To summarize, 'folk' in Metal comes from the great variety of denotations and connotations of the word 'folk' – whether it be folk as 'people in general' (Collins 1982: 549), or the derivatives of folklore, folk tale, and folk music. While Metal has attracted a lot of attention from scholars in the past five-to-ten years, folk elements in Metal, whether in Folk Metal or in Metal in general, remain enigmatic within the field. What follows is a look into this unknown area, in hopes of uncovering some key elements of Metal music and culture.
'Folk' as Demonstrated by the Inclusion of Folk Instruments in a Band's Music
The musical folk aspects of Metal are, perhaps, best characterized by a merging of 'universally folk' instruments and an eclectic culture-specific diversity of instruments, combined with rock instruments and a characteristic 'metal' sound. Among the most common 'folk' instruments in Folk Metal are the violin, accordion, tin whistle, and flute. Furthermore, and appropriately to the individual 'folk' authenticity of the genre, culture-specific folk instruments, such as the Finnish kantele or the hurdy-gurdy used by the Swiss Eluveitie, are also present in the array of instruments in Folk Metal. Because of the peculiar instruments specific to the genre, Folk Metal bands often have more members (even up to ten) than the most common four or five members of a rock band, although some bands in the genre resort to using keyboards or synthesizers to replicate the sound of folk instruments in the absence of folk instruments.
To offer an example of the sound world of Folk Metal, one could start off with the Swiss Eluveitie or the Finnish Turisas. For example, 'Primordial Breath' from Eluveitie's album Slania treats you to their characteristic sound, utilizing a variety of folk instruments in their music. The end result is a fascinating combination of traditional Celtic folk melodies with melodic Death Metal – a musical menu item that is always enthusiastically received around the world when Eluveitie performs live. Another distinct musical example of Folk Metal could be picked from Turisas, the Finnish band who, like Eluveitie, tours around the world regularly. Turisas's Folk Metal is representative of different kind of 'folk, in that it pays homage to the history and myths of the Vikings, therefore often earning the label 'Viking Metal' or 'Battle Metal'. Whichever it is, or even if it is neither, the elements of folk music are heard in the strong presence of the accordion and the violin, both of which are played by classically trained musicians on the band.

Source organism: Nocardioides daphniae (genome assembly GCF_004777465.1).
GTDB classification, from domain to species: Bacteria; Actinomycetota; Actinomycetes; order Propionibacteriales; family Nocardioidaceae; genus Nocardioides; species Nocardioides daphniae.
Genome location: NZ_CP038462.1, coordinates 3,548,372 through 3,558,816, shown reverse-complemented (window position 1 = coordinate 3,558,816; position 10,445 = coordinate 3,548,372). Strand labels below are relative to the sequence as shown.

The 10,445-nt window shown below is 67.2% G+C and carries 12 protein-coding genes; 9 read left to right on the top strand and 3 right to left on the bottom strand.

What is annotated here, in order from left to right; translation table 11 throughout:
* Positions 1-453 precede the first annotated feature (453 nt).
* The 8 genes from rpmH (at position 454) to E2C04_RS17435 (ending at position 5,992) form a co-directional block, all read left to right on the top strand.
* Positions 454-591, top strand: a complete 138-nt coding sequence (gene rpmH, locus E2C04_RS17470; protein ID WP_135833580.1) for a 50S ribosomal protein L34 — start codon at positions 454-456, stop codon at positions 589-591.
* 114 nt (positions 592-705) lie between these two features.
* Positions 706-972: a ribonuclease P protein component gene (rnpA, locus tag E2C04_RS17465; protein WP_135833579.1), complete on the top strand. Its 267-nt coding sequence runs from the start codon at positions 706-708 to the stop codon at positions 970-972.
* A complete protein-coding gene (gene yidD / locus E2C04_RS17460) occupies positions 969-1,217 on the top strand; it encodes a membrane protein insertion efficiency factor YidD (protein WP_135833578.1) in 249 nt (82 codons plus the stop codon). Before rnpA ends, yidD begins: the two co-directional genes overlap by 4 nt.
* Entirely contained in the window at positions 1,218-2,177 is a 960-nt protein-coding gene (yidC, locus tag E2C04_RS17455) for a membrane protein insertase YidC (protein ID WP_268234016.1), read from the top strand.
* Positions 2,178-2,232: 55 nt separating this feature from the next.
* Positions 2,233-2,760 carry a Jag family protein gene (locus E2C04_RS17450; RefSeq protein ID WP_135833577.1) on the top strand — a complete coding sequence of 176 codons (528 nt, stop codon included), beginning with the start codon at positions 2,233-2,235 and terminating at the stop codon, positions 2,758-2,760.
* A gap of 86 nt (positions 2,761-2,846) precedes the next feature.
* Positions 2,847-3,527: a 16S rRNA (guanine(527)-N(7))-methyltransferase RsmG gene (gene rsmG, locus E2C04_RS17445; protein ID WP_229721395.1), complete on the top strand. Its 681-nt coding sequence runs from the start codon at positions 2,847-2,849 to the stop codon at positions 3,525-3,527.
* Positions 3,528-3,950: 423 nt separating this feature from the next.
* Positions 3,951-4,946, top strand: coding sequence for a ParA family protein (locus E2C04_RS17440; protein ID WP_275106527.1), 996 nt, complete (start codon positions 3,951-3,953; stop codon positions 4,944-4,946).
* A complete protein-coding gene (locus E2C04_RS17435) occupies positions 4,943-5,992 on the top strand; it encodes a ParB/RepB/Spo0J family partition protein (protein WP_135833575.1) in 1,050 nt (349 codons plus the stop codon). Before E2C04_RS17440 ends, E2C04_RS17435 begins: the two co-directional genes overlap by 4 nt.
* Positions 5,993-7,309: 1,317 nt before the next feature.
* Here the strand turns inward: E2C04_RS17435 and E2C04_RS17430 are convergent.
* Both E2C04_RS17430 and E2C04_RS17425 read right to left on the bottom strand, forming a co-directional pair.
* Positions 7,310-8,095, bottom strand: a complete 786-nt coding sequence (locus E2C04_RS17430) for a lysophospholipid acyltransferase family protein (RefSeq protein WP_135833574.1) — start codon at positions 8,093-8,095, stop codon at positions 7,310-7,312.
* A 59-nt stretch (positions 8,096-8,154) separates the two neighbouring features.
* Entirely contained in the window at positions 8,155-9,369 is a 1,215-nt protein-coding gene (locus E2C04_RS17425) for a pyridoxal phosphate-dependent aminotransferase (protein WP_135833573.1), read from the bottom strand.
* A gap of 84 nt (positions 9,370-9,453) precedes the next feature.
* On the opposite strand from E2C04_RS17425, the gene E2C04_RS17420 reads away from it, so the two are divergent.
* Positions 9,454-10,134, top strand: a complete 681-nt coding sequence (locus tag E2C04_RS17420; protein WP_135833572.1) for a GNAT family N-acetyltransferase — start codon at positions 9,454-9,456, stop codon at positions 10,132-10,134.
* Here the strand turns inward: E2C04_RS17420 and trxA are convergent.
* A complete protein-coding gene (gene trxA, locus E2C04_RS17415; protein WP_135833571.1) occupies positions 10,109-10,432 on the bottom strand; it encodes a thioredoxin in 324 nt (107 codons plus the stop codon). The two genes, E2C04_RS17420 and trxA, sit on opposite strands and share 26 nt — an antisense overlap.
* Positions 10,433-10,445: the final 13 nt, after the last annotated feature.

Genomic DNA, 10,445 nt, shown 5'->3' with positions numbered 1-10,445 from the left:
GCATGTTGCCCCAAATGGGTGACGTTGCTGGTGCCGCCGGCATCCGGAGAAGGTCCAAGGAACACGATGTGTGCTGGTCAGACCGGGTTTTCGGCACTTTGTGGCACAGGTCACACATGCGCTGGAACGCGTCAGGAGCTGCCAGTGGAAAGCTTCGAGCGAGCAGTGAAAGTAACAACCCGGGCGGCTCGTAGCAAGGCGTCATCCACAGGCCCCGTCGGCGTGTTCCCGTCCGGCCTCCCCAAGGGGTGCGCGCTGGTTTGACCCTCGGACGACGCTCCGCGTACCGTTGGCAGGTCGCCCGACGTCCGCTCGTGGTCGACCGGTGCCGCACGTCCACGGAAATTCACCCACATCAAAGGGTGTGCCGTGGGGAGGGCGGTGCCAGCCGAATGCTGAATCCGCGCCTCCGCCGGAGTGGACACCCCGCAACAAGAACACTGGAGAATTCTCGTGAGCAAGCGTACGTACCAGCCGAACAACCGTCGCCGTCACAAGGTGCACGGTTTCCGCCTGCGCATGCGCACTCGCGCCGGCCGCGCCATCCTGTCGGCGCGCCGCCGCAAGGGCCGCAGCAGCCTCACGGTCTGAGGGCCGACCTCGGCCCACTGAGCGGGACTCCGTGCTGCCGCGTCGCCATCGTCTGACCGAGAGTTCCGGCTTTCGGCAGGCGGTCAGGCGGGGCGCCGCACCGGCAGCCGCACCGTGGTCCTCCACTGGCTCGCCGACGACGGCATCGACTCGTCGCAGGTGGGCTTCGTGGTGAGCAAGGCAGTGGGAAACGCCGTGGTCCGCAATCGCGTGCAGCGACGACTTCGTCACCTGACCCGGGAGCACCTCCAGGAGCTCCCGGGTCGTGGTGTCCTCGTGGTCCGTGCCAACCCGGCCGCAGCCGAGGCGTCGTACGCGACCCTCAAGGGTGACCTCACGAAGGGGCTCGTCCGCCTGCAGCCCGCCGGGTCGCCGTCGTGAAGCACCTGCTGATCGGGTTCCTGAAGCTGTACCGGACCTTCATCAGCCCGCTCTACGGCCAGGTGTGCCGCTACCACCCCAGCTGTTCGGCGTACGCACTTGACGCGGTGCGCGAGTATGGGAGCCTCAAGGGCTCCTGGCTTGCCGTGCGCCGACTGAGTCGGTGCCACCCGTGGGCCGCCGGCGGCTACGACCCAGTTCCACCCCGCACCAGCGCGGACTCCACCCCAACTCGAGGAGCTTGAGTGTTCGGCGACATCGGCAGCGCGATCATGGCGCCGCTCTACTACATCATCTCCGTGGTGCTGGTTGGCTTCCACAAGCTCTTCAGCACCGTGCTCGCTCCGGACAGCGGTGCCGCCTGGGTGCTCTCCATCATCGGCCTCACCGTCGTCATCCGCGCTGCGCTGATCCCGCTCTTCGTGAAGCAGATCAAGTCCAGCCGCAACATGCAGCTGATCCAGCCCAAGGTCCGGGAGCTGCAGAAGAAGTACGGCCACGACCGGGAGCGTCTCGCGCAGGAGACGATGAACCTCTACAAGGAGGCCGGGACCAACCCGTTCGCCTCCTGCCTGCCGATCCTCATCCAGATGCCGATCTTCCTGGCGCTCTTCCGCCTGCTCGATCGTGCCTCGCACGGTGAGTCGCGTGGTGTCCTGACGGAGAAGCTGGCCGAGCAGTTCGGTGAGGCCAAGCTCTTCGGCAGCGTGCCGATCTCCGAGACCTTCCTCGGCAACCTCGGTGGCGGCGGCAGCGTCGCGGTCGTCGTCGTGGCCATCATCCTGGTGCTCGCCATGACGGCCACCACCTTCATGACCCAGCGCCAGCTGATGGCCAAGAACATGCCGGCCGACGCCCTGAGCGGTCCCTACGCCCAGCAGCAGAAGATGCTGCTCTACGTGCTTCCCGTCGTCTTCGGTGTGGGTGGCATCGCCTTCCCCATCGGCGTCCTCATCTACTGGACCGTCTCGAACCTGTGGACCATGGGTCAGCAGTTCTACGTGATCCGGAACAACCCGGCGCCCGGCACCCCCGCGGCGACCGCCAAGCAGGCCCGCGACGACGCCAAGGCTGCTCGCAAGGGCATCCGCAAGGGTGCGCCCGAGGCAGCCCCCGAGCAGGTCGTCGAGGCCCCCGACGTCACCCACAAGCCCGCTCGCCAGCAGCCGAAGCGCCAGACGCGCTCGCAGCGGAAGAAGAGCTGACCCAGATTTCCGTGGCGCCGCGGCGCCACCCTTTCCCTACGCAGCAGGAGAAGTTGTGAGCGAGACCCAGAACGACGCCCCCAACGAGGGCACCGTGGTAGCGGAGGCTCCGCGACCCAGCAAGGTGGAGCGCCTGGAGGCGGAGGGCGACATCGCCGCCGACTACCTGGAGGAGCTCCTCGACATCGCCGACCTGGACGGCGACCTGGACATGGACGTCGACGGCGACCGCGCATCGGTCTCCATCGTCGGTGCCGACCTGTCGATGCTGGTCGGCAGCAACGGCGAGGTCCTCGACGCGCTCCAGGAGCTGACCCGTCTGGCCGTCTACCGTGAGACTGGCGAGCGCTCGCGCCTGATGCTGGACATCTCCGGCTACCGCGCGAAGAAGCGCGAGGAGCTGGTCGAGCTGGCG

Challenging the stereotype of Metal musicians being self-taught guitar heroes, which is more thoroughly discussed in Kevin Ebert's Chapter 8, Olli Vänskä, the violinist on Turisas and the son of Osmo Vänskä, the Finnish-born Musical Director of the Minnesota Orchestra, is a graduate of both the Sibelius High School and the Sibelius Academy, a prestigious Musical Institution of higher education in Finland. According to Matias Nygard, the lead singer and one of the main songwriters for Turisas, their becoming a 'Battle Metal' band or a Folk Metal band was never intentional, definitely not planned. Instead, he said that the reason why he plays Metal has more to do with the environment he grew up in than anything inherently 'Metal' in his nature. When discussing his artistic career, he said that he could just as well have ended up in a reggae band or a rap group, if the environment and cultural influences had shaped him that way (Nygard 10 July 2010 interview). This further supports the notion that Metal musicians represent 'folk' rather than a specific group within 'the folk', and that the culture of 'the folk' influences the career decisions of 'the folk' as well. More on that a little later on in this chapter.
'Folk' as a Thematic Element in Lyrics
Song lyrics are, perhaps, the most scrutinized part of Metal music and its culture. The scrutiny of Metal lyrics since the 1980s Parents Music Resource Center (PMRC) hearings has been well documented and thoroughly discussed both in the popular media and in research literature, even encyclopedias. When it comes to Folk Metal,